doing nothing. So we got rid of ’em. That’s what you do. Interviewer – I’m impressed by the connections
you had with a lot of different organizations that had been involved in these issues. I noticed here that you worked for the Total
Action – Buck – In the Shenandoah Valley, right. Interviewer – …the Roanoke(?) the workers
SCLC or Appalachian volunteers? You kind of in your experience you’ve seen
more of these different kinds of organizingations. What was the Roanoke (?)? Buck – It was just
exactly what it said. Total Action Against Poverty. And that’s exactly what they were doing. They were getting people involved in what
to do. It was appropriately named. I’d taken a vacation and went up to a little
town in northern Indiana, way up in the northern end of that thing. Called Pleasant Lake. And I had this real pretty little apartment
right overlooking the lake. I was going to rest for a couple of months. And one day somebody knocked on my door and
opened the door and it was a guy in a goatee and a black suit. He’d flown all the way from Roanoke, Virginia
and to show you what he knowed, I lived near Fort Wayne is where I was and he flew into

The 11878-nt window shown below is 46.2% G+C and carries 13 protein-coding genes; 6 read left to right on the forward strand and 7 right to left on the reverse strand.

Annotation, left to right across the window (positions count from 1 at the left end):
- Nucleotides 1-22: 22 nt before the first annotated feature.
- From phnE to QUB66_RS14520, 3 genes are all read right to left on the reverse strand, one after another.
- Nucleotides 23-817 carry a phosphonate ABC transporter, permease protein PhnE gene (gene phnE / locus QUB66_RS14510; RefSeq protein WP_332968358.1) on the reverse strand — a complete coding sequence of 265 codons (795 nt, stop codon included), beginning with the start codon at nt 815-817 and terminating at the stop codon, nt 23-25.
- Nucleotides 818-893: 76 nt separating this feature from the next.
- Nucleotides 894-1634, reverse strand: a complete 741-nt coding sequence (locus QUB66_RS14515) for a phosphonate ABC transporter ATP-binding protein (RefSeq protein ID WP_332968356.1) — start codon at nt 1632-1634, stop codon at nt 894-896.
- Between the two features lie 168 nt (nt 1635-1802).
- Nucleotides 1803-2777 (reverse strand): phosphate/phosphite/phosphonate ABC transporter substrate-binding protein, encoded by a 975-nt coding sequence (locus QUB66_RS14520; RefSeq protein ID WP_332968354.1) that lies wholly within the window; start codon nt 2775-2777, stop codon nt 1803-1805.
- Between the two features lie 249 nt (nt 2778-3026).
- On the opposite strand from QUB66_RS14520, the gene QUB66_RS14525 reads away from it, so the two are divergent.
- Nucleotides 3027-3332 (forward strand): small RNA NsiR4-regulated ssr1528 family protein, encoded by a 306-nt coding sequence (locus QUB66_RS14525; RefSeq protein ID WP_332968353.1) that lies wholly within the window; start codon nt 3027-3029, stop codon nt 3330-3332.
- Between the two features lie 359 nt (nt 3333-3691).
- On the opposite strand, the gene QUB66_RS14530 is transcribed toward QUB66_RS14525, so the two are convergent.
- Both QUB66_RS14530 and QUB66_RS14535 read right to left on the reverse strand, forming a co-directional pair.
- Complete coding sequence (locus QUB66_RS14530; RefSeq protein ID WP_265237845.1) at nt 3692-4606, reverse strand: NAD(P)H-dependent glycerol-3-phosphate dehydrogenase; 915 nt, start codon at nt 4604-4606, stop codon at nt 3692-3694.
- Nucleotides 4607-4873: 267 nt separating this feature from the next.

South Bend which is totally on the other side of the state trying to find me. When he got to Indiana, he had to travel all
the way across the state to find where I was at. And he said I’m Jim Jones and I’m a former
priest of the Cook County jail. I have this program down in the Shenandoah
Valley, I work for a place called Total Action Against Poverty and I need some organizers
to come and work for me. You’ve been recommended. I don’t know where he got my name or anything
like that. Well I was getting ready to come back to Kentucky
anyway. I’d had about all of Indiana I could take. If you’ve ever been there, you know what I
mean. (laughter) There’s just so many horseshoes
you can pitch. And so many pony pulls you can go to. (laughter) I’d had about all of Indiana I
wanted anyway. I got to thinking, well bullshit, this is